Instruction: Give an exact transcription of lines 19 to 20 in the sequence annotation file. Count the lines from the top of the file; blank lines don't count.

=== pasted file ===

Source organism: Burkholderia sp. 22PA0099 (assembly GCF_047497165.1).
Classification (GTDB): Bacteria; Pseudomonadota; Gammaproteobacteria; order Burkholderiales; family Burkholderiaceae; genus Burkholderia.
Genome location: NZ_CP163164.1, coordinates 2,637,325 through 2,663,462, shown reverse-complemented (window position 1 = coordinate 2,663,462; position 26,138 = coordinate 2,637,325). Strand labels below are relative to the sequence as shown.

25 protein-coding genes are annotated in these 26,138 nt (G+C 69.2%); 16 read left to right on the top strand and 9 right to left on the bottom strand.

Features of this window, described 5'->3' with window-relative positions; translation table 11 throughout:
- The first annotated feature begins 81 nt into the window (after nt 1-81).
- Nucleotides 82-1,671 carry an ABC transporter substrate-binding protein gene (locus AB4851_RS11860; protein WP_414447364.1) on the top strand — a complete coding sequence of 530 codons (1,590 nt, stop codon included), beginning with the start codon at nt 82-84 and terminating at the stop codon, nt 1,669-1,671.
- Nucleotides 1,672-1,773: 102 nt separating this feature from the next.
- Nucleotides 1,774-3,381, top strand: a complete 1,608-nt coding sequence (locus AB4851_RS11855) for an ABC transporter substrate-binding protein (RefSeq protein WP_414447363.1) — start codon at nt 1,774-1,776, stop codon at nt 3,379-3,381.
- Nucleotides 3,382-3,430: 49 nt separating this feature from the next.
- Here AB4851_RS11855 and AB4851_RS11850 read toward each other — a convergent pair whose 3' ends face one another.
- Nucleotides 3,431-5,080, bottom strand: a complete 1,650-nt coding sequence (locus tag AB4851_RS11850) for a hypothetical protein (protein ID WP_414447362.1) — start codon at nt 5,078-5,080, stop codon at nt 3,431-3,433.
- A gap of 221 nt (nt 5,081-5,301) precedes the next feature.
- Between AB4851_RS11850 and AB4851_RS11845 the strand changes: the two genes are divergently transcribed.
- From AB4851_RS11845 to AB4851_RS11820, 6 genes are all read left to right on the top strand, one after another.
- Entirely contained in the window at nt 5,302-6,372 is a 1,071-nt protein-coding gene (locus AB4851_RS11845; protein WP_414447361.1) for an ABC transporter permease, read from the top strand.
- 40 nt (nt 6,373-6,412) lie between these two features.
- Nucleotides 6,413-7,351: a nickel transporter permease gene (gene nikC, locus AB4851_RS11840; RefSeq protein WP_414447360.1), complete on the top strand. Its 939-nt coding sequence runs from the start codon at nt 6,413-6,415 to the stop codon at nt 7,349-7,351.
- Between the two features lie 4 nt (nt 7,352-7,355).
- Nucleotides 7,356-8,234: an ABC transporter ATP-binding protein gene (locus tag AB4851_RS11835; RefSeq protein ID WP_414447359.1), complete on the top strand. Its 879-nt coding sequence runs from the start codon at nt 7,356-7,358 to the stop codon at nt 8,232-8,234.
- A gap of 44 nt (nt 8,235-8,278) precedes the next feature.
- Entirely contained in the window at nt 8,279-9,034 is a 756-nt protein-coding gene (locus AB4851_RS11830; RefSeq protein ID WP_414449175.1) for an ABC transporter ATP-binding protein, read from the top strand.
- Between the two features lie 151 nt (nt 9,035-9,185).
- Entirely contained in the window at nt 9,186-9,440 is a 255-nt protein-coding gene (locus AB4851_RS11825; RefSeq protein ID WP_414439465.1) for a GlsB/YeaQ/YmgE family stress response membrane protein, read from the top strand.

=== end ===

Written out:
- Between the two features lie 4 nt (nt 7,352-7,355).
- Nucleotides 7,356-8,234: an ABC transporter ATP-binding protein gene (locus tag AB4851_RS11835; RefSeq protein ID WP_414447359.1), complete on the top strand. Its 879-nt coding sequence runs from the start codon at nt 7,356-7,358 to the stop codon at nt 8,232-8,234.